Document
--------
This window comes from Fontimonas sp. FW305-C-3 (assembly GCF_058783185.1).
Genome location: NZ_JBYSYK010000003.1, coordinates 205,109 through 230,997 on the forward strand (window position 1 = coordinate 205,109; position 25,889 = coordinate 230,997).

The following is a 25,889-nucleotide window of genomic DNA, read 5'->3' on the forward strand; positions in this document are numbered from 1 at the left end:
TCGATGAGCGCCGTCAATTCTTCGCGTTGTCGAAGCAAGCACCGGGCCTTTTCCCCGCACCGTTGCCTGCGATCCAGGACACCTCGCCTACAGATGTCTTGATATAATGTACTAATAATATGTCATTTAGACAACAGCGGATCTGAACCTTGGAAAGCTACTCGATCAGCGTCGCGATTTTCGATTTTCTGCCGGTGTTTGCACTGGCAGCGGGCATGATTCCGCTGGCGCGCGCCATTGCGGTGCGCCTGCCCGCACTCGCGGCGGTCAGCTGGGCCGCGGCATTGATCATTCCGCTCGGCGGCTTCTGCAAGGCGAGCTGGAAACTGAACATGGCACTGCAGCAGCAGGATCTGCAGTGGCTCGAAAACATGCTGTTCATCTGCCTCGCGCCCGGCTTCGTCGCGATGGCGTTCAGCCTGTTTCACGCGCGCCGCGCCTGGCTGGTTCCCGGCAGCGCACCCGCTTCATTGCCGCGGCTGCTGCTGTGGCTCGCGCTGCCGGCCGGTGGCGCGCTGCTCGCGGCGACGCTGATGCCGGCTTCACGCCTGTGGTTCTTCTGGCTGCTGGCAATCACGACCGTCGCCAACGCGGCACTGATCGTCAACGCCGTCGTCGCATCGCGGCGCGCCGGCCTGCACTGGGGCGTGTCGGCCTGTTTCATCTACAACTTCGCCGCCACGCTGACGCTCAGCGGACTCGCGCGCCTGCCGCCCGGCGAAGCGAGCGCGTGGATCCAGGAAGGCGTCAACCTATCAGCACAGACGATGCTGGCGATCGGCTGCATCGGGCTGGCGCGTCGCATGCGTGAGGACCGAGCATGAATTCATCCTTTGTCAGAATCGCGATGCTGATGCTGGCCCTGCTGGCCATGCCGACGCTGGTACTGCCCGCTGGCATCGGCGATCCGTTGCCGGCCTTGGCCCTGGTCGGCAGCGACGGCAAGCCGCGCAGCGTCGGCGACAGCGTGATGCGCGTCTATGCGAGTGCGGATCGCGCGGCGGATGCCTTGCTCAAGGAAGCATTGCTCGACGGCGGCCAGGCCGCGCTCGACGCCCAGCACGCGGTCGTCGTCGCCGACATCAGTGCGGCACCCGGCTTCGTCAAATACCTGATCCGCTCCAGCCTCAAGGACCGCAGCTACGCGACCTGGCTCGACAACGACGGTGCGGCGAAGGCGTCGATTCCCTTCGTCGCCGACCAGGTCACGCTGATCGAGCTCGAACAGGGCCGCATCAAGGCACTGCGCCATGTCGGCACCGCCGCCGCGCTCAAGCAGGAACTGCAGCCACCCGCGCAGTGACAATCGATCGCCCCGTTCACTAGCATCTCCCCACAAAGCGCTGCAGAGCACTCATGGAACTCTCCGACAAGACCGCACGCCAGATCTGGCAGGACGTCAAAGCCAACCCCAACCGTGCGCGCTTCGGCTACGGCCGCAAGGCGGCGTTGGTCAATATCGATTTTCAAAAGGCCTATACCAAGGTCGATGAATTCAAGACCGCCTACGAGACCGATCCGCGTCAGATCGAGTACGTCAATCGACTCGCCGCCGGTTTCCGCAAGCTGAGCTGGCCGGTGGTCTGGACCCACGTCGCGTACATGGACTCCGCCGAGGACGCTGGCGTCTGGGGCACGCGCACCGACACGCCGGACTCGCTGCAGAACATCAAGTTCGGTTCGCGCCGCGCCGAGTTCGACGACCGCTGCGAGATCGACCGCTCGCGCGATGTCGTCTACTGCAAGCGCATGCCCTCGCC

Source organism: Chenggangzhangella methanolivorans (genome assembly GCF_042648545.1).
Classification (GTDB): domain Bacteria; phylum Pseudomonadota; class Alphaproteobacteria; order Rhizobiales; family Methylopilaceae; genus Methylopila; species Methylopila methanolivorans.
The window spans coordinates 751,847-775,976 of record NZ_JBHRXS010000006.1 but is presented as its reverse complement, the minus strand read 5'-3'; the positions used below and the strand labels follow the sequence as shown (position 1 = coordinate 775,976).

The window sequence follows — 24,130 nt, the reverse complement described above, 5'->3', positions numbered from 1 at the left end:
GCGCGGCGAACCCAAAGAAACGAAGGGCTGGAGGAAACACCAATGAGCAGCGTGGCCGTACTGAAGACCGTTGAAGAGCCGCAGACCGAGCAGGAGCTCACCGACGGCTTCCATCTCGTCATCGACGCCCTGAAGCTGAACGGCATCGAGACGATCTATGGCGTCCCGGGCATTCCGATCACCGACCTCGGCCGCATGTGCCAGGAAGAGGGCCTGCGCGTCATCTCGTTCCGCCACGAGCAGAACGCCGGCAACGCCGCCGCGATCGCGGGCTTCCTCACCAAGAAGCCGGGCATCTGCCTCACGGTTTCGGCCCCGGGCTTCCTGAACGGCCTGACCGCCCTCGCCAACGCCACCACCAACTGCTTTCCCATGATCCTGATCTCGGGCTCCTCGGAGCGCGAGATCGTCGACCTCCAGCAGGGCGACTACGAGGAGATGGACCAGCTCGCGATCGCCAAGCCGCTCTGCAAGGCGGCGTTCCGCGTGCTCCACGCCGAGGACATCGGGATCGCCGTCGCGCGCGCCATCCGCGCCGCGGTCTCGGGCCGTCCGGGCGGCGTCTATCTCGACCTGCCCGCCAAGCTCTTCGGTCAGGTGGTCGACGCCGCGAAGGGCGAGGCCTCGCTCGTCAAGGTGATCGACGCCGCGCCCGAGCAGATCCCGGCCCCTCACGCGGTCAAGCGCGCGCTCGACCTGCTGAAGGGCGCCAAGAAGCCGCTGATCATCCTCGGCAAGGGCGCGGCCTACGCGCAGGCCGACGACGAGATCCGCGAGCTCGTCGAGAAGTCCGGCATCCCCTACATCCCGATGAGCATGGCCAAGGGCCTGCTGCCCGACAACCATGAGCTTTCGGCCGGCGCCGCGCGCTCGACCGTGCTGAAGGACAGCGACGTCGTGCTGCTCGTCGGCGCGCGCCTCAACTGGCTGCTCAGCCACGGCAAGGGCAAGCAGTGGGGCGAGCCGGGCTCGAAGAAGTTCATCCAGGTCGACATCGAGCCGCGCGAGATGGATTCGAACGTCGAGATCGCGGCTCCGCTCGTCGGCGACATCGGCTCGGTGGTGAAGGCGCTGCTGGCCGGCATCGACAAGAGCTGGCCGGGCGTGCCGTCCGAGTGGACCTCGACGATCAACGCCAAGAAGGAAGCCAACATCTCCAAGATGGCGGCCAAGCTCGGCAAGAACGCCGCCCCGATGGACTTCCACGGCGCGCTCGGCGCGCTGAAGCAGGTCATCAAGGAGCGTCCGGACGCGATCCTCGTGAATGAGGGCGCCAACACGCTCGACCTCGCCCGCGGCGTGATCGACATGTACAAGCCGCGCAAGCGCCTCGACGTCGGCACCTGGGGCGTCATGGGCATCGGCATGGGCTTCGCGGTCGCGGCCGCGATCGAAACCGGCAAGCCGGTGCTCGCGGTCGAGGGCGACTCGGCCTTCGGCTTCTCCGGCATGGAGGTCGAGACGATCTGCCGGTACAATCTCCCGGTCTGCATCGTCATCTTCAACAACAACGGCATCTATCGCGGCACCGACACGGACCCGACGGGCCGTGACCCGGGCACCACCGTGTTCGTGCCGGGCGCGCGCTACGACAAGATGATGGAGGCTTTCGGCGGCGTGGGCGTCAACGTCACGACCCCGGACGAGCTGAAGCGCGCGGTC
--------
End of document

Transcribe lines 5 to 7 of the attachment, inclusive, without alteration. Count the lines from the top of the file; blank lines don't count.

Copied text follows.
Source organism: Chenggangzhangella methanolivorans (genome assembly GCF_042648545.1).
Classification (GTDB): domain Bacteria; phylum Pseudomonadota; class Alphaproteobacteria; order Rhizobiales; family Methylopilaceae; genus Methylopila; species Methylopila methanolivorans.
The window spans coordinates 751,847-775,976 of record NZ_JBHRXS010000006.1 but is presented as its reverse complement, the minus strand read 5'-3'; the positions used below and the strand labels follow the sequence as shown (position 1 = coordinate 775,976).